Do You Really Need Electrolytes When You Work Out?
If you're wondering whether electrolytes are hype or actually helpful, here's what you need to know.
As your workout intensifies, your sweat level likely increases, too, and that means you'll have to replace those fluids by drinking water. But are you falling short if you don't include electrolytes, since those are getting lost through sweat, too?
The answer is yes, but here's the good news: it's easier to replenish them than you might think.
What Are Electrolytes?
Electrolytes are essential minerals that maintain the right balance of water in the body, according to Marisa Michael, RDN, board certified specialist in sports dietetics and owner of Real Nutrition in Portland, Oregon. That's a big deal, considering that about 60 percent of an adult's body weight is water, she says.
All that fluid isn't just whooshing around like you're a self-contained bath. It's working all the time to perform major functions like regulating body temperature, protecting your joints and carrying nutrients from one place to another. How does the water know where to go for jobs like that? Electrolytes.
"Electrolytes attract water and are necessary for the maintenance of body fluids, muscle contractions and nerve system functions", Michael adds.
These are the seven electrolyte directors running the show, and a few of their main functions:
· Sodium: regulates blood pressure
· Potassium: helps muscles contract, regulates nerve impulses
· Calcium: important for bones and teeth, aids in blood clotting
· Bicarbonate: helps heart function
· Magnesium: regulates blood glucose (sugar) levels, enhances immunity
· Chloride: helps digestion, balances acidity and alkalinity
· Phosphorus: aids in tissue growth and repair
Although electrolytes tend to get highlighted most when they're lost during workouts, the fact is that they're not energy boosters like caffeine. They're a critical part of making sure every system in your body is functioning the way it should, and that's particularly true for athletes, Michael says.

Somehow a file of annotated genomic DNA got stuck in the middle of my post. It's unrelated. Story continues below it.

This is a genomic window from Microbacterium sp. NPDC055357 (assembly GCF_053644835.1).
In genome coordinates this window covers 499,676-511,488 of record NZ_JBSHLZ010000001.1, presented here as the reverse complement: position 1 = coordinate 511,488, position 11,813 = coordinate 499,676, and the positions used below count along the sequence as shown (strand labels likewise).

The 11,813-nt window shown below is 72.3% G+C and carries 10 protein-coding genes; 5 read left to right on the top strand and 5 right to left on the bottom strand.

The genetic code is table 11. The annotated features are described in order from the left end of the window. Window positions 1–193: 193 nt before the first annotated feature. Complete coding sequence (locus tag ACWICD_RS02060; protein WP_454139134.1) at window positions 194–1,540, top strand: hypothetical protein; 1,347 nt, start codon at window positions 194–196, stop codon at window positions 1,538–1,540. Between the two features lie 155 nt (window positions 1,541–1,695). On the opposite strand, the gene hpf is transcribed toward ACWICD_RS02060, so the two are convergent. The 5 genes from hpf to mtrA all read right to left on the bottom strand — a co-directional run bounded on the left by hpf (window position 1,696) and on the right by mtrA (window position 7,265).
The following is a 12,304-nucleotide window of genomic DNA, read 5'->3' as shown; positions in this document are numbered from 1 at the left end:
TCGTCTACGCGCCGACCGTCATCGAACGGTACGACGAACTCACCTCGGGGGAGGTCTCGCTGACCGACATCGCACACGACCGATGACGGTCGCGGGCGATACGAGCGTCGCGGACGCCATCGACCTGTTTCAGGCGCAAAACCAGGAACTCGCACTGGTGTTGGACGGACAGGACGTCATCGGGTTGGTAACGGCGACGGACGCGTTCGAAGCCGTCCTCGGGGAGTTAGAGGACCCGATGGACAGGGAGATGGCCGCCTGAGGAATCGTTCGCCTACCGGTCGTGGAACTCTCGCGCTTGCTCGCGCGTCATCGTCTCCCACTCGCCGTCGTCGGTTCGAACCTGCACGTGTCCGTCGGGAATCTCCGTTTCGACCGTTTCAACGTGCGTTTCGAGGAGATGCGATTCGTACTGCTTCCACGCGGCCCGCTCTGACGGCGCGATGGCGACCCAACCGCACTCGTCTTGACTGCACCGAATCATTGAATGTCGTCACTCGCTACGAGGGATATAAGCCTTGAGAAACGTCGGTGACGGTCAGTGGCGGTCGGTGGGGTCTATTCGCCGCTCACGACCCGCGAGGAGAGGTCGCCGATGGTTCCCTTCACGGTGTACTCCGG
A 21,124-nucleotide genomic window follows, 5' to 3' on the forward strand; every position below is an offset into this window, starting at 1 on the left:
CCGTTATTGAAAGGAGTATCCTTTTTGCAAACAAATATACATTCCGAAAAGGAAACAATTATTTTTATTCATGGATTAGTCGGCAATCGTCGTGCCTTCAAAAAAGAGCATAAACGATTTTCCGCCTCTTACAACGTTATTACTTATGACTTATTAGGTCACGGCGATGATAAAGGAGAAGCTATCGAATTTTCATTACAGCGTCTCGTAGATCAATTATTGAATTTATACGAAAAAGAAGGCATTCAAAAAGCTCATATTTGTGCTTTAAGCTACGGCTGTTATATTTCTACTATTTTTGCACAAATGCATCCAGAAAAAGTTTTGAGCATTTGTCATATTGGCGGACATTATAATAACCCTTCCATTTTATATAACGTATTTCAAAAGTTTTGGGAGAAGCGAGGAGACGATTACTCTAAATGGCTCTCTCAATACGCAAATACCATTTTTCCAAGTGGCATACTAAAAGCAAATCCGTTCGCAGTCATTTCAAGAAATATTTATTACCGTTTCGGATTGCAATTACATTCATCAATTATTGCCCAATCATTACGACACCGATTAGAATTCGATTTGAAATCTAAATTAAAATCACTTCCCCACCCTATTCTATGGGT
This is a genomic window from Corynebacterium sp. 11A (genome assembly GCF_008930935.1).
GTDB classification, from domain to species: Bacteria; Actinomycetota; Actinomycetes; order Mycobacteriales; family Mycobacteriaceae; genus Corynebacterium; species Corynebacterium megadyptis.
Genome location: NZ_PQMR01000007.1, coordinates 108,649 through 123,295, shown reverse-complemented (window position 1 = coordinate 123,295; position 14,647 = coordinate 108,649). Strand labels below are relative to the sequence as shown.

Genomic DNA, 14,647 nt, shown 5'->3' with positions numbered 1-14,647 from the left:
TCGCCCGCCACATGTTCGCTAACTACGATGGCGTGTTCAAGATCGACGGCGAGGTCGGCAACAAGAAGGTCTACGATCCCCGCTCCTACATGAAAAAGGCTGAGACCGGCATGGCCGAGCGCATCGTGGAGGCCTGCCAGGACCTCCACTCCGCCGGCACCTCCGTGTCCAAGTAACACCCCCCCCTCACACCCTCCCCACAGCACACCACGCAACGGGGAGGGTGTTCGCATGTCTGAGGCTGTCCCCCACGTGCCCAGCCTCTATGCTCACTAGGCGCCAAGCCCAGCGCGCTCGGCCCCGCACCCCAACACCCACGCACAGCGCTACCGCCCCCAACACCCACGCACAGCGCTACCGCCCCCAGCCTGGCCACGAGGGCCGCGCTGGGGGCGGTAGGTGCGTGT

"It's crucial for athletes to replace both fluid and electrolytes, especially sodium, after exercise", she notes.
Are Electrolytes Important for Athletes?
With all the benefits of electrolytes, does that mean you need to load up on products like powders and gels to add to your water bottle, or buy sports drinks? Not necessarily.
There's some debate over how much supplements actually help with athletic performance. In a 2020 study published in the Clinical Journal of Sport Medicine, researchers looked at 266 ultramarathoners who were running across rough terrain in the desert.
Measuring sodium levels, and tracking electrolyte-related symptoms, they found that adding supplements didn't prevent nausea or cramping, even though many of the athletes took electrolytes to control those issues.
Part of the challenge is that many athletes don't have a hydration plan tailored to what they need specifically, suggests a 2018 study in Journal of the International Society of Sports Nutrition. After all, you could be running next to someone who sweats half as much as you do. If you both drink the same amount of water and electrolytes, you could be getting too little and they might be getting too much.
Can You Get Electrolytes Through Diet?